According to a report in USA Today, venture capitalists are throwing tons of money into clean and “Green” technology companies. In fact, investor Alan Salzman of VantagePoint Capital Partners says, “It’s not alternative: We think of it as mainstream.”
How mainstream? The newspaper says:
Several venture capitalists interviewed say it could be hundreds of billions of dollars — if not more — when adding up various slices, such as wind (estimated $60 billion) and solar ($20 billion to $30 billion).
There is little doubt what VCs think: They poured $4.9 billion into domestic start-ups last year, up 40% from 2009, says market researcher Cleantech Group.
The numbers suggest “strong long-term VC interest,” says Sheeraz Haji, an analyst at Cleantech Group who notes that an increase in the average size of deals shows a “continued bias towards later-stage deals.”
Wow. And the evidence just flows and flows throughout the USA Today article: start-ups that rake in “record amounts of investments;” IPOs “sprouting like vegetables;” promising start-ups “snapped up as acquisitions;” and U.S. venture capital investment in “clean” tech companies is up 21 percent over the same quarter last year.
Also, big corporations such as Intel, Google, Ford Motor Company, Chevrolet, Nissan, Daimler, Toyota, Chevron, and General Electric are investing aggressively in “clean” technology. So the question remains, if private investors are eager to pour cash into these businesses, then why doesn’t the government stop taking taxpayers’ money by force and putting it into companies that apparently don’t need it?
For example, the Washington Examiner’s Tim Carney has noted the subsidies given through the government stimulus program to the joint venture between Tesla and Toyota to manufacture an all-electric automobile. Reuters reported last year:
Since its start, the company (Tesla) has burned through $230 million of cash while recording revenue of just $148 million. It expects its losses to deepen as it devotes the next year to preparing to manufacture Model S, a luxury electric sedan it plans to launch in 2012 and to sell starting from $57,400 (while being eligible for the $7,500 federal tax credit).
To build Model S at a Fremont, California assembly plant abandoned by Toyota will require the company to meet tight deadlines under the watchful eye of the U.S. Department of Energy, which has subsidized Tesla with $465 million in loans.
Also, California-based Tesla is the beneficiary of the Golden State’s complex, extreme greenhouse gas emissions reduction policy. The company benefits from a $5,000-per-vehicle-produced “Zero Emissions Vehicle Credit,” which it can sell to the other large automakers because they don’t fit the state’s qualifications for the program (because they sell more than 60,000 cars, but not enough zero emissions vehicles). Wired reported last year that 85 percent of Tesla’s total gross margin — $8.2 million – was from sales of ZEV credits.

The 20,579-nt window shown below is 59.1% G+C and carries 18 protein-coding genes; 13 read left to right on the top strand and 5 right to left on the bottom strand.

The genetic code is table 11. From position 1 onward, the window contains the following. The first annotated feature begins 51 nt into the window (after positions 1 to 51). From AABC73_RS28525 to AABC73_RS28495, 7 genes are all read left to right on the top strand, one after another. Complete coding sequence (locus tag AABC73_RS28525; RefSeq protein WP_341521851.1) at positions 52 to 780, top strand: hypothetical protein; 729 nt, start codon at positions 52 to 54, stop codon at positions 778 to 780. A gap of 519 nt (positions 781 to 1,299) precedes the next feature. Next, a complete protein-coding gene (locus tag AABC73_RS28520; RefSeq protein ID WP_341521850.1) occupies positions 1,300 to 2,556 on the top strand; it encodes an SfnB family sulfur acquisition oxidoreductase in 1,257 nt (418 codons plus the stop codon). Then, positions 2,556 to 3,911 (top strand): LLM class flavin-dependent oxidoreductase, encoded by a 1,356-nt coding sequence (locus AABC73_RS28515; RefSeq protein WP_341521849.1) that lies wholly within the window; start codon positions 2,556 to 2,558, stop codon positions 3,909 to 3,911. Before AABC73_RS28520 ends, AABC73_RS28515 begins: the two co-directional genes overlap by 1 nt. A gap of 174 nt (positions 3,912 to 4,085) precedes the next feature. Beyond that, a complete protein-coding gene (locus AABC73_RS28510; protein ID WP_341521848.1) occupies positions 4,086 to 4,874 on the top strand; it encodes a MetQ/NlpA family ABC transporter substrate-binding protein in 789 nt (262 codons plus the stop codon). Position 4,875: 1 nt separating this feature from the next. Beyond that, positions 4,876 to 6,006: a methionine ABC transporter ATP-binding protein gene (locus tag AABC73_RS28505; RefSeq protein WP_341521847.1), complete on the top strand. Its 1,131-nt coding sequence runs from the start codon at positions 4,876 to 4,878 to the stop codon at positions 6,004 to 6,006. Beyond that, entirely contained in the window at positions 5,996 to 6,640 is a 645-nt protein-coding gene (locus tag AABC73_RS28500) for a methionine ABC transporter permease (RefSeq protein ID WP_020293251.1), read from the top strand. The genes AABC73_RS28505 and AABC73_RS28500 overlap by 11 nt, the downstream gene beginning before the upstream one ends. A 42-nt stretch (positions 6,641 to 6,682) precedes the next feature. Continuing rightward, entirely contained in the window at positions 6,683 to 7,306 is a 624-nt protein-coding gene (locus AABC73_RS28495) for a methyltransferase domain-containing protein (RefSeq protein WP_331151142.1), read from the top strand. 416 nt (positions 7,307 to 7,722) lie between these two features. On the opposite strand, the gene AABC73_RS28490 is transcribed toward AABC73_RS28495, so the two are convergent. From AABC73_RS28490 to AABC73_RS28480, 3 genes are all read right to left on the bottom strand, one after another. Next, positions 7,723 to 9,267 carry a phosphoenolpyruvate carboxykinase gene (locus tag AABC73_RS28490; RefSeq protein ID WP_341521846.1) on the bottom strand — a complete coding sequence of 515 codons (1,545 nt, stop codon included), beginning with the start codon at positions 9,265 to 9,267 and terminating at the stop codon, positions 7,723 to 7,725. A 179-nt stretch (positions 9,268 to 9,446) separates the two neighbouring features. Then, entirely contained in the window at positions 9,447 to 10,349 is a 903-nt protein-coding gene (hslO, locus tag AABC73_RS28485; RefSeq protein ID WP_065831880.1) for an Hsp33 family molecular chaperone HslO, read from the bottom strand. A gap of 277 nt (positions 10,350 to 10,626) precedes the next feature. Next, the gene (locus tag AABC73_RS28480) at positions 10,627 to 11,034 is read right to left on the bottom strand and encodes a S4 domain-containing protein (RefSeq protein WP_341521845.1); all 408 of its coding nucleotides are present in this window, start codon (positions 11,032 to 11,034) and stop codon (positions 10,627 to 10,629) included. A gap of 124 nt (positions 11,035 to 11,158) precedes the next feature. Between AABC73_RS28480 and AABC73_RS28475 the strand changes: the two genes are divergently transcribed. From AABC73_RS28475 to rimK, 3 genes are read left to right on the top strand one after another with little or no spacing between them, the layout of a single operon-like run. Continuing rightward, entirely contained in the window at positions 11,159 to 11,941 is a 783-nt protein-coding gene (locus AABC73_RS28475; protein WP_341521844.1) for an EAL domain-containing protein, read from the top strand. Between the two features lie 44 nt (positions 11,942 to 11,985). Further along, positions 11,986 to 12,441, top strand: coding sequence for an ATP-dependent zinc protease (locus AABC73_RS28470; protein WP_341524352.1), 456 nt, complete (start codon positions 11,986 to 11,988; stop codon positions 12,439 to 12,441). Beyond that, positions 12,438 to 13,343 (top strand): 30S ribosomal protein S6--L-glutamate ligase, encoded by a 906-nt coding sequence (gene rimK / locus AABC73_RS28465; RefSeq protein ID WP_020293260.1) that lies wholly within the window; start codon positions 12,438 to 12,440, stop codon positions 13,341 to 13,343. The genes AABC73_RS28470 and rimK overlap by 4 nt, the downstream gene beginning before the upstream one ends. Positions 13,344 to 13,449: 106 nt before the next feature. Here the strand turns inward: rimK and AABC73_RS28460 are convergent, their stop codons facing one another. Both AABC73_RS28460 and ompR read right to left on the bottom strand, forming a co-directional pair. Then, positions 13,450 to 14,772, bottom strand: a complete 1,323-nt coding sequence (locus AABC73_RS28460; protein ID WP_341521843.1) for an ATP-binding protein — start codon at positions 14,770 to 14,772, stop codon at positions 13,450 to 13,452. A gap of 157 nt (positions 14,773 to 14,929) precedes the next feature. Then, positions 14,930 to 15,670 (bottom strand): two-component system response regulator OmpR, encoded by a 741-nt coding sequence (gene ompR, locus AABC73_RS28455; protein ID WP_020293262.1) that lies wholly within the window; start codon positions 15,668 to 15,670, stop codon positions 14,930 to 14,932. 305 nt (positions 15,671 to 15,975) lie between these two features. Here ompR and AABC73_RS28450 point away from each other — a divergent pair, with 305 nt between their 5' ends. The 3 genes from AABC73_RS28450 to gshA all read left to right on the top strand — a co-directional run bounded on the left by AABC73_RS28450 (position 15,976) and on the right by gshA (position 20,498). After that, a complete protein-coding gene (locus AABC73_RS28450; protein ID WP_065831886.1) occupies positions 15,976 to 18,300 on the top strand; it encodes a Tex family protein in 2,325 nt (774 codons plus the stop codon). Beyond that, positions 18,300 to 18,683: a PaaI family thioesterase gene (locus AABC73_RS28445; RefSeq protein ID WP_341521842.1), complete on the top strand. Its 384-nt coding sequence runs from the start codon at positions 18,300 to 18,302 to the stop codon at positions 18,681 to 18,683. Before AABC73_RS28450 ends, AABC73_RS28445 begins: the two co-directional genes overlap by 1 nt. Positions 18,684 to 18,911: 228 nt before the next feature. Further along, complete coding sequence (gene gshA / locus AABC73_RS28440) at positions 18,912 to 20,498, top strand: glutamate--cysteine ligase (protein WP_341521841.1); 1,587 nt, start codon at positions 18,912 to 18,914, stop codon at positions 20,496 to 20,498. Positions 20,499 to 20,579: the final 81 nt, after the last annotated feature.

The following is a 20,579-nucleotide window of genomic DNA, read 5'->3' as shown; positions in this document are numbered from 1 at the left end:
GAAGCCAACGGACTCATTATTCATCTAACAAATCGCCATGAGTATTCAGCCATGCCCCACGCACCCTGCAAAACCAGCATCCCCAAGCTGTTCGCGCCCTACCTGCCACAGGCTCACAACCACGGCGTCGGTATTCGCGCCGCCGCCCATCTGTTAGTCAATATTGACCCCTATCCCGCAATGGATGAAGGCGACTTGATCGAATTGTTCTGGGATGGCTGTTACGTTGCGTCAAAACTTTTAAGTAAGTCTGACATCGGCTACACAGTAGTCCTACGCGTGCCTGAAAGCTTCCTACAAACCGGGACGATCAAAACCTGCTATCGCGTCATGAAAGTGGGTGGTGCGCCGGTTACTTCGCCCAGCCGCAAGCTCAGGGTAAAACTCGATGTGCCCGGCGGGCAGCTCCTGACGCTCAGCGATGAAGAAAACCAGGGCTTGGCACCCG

The Reuters story details Tesla’s history of burning through cash and troubled financial times. Yet USA Today reported in its story:
Perhaps no start-up is more emblematic of the ever-green wave than Tesla. The Silicon Valley automaker, flush with $50 million in funding from Daimler in 2009, capped 2010 with a wildly successful IPO. It says sales of its Roadster electric car are brisk. (More than 1,650 units of the model — starting at $109,000 — have sold in more than two years.)
Most of Tesla’s $49 million in first-quarter revenue came from sales of Roadster and partnerships with Daimler (batteries) and Toyota (co-design of the electric version of the RAV4), says Tesla spokesman Ricardo Reyes.
Then there’s the alleged promise of solar thermal company BrightSource Energy, which USA Today reports will file an IPO of up to $250 million of its common stock later this year, and of which one venture capitalist said, “This is an exciting time for clean tech.” BrightSource was given a $1.37 billion Department of Energy grant for a single solar power plant in California. The grant enabled the company to raise other outside funding, including investment from Google.
So the McPaper’s reporter is delivering only good news and is leaving out some vitally important context. He certainly ignored any notation of government funding for these “Green” companies.
Worse, the Toyotas, Googles, and GEs of the world – whose earnings are very healthy – have no reason to benefit from government support for their pet “Green” projects. If Eric Schmidt and Jeffrey Immelt want to see “clean” tech thrive, let them back electric cars and solar farms with their own money, and leave taxpayers out of it. Then let’s see how much cheerleading USA Today does over exuberant investment in “clean” tech.
Paul Chesser is associate fellow for the National Legal and Policy Center and is executive director of American Tradition Institute.